The Mississippi Legislature, largely upon party lines, passed Senate Bill 2473, in order to strengthen an employer’s rights to oppose such top down organizing tactics.  Senate Bill 2473, which was based on similar laws passed in other states, may deter some unions from using such top down organizing tactics in Mississippi.  Governor Bryant signed this law, and it will become effective on July 1, 2014. 

    Senate Bill 2797

    This Bill was also sponsored by Senators Brown and Ward, and it was also passed mostly along party lines.  This Bill complements Senate Bill 2473 in that it prevents both state and local government entities from requiring that any employer execute a neutrality or “labor peace agreement” that in any way waives that employer’s legal rights to oppose union organizing efforts in exchange for receiving a contract from that governmental entity.  Although such contractual provisions are not as prevalent in Mississippi as in other more union friendly states, the Mississippi Legislature recognized that such potential also existed here and proactively responded by invalidating such contractual conditions.  However, this law does not prevent the State from requiring the use of specific project labor agreements to the extent those are required by federal grant funds and otherwise lawful under federal law.  Governor Bryant has also signed this Bill, and it becomes effective on July 1, 2014.  

    Senate Bill 2653

    Senate Bill 2653 was also sponsored by Senators Brown and Ward.  This Bill prohibits unions from picketing or obstructing an employer’s entryways, sidewalks or adjacent property in any way that “unreasonably interferes” with either its employees’ or customers’ access to the facility.  Importantly, this Bill also protects both management’s and employees’ private residences from the same type of interference and obstruction and includes a prohibition on the use of vehicles to carry out such interference.  It also lessens the burden of proof required to obtain injunctive relief against the union by eliminating the necessity for showing that the union’s interference is causing “irreparable harm,” a difficult burden to meet under existing Mississippi law.  If a union agent violates this new law, then he can be fined $500 and jailed for up to six months.  This law also becomes effective on July 1, 2014.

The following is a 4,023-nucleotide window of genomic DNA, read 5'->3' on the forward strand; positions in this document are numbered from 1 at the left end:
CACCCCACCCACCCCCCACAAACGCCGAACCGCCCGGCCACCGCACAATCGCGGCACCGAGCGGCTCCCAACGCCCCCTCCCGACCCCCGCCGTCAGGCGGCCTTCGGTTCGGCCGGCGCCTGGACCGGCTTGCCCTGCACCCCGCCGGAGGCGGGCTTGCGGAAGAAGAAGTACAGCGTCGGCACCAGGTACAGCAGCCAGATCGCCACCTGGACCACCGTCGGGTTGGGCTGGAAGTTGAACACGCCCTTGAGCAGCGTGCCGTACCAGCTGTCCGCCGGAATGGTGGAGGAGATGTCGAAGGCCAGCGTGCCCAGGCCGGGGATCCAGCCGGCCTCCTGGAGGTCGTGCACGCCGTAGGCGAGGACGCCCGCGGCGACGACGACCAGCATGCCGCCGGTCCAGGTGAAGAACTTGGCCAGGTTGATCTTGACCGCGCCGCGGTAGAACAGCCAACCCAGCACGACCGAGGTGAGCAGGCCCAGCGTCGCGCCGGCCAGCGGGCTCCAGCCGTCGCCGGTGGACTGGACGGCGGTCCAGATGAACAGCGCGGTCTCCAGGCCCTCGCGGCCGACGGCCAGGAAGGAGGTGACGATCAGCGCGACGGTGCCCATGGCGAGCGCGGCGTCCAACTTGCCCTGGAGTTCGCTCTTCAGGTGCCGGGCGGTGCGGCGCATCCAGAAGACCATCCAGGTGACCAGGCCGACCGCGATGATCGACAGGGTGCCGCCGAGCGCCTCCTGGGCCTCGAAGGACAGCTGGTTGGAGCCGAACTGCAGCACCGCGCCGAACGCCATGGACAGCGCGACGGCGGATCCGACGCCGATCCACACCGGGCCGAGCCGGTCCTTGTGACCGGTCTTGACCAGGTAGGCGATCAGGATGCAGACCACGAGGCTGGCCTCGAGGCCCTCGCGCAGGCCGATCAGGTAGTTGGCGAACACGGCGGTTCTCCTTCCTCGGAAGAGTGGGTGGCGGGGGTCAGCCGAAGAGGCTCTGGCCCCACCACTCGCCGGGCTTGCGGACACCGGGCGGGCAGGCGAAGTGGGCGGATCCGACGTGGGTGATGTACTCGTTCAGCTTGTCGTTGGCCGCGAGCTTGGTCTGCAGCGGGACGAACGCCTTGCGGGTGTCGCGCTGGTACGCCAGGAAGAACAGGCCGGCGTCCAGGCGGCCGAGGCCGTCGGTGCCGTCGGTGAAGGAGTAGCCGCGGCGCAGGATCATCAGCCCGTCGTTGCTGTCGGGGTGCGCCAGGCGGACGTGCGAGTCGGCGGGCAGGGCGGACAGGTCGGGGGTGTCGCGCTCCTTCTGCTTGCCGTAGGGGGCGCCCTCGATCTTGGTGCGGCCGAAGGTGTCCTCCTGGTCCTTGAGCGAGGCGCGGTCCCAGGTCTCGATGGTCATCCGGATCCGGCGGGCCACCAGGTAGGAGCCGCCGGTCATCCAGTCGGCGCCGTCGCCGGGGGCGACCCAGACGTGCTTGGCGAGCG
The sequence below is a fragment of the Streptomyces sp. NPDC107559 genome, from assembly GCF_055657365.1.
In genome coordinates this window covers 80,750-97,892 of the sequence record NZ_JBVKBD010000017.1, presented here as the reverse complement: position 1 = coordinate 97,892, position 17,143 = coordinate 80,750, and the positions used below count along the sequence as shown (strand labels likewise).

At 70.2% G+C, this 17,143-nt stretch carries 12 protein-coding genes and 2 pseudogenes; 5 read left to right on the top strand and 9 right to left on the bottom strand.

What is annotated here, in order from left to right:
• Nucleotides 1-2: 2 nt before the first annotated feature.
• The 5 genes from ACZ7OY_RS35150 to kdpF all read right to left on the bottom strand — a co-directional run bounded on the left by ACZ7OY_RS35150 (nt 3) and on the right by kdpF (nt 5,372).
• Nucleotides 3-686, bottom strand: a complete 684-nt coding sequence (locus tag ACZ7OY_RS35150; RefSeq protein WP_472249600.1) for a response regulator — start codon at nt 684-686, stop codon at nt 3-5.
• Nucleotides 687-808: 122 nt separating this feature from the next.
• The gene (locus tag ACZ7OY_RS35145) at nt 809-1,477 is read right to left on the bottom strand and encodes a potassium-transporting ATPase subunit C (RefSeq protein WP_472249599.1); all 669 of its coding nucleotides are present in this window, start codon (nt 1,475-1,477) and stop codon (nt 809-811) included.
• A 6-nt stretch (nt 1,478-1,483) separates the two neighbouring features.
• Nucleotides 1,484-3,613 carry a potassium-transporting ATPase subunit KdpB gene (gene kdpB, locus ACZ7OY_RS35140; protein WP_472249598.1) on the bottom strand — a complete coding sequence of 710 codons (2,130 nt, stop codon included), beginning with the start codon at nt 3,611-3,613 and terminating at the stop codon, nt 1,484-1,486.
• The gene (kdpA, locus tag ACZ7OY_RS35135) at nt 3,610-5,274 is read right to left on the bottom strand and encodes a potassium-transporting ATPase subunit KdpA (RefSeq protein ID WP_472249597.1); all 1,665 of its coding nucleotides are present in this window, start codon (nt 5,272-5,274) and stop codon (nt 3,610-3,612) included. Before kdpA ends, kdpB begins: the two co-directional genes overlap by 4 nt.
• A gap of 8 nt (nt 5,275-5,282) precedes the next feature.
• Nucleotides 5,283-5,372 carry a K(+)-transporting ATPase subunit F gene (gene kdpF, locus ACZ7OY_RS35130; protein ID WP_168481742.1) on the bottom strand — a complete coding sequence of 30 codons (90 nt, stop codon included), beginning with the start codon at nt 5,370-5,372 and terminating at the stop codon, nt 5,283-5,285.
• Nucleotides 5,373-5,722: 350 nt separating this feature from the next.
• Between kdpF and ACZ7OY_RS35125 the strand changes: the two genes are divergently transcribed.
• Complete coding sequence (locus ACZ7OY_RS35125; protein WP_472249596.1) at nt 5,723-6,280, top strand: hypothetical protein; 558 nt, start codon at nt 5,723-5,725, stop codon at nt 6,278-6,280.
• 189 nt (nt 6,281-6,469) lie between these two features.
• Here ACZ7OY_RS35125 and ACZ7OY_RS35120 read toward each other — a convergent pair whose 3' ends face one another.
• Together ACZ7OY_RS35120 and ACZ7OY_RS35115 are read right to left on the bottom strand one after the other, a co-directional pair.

Senate Bill 2689

    Senate Bill 2689 was sponsored by Senator Brown, and it becomes effective on July 1, 2014.  This law prohibits any local government entity, such as a City/County Clerk, from adopting any rule, practice or ordinance that in any way interferes with an employer’s ability to obtain the information necessary to perform background checks on applicants or current employees.  This new law makes it much easier for employers and/or the background check agents they retain to gather local civil and/or criminal records by expressly commanding that the custodians of such records and information make them available when the information is sought for the purpose of conducting a background check.  While this law will likely be construed to permit such local government entities the right to charge reasonable fees in connection with retrieving and copying such records, it should be construed to prohibit such entities from restricting access to such information unless there is a specific statutory basis for doing so such as the current restrictions on releasing Youth Court criminal records.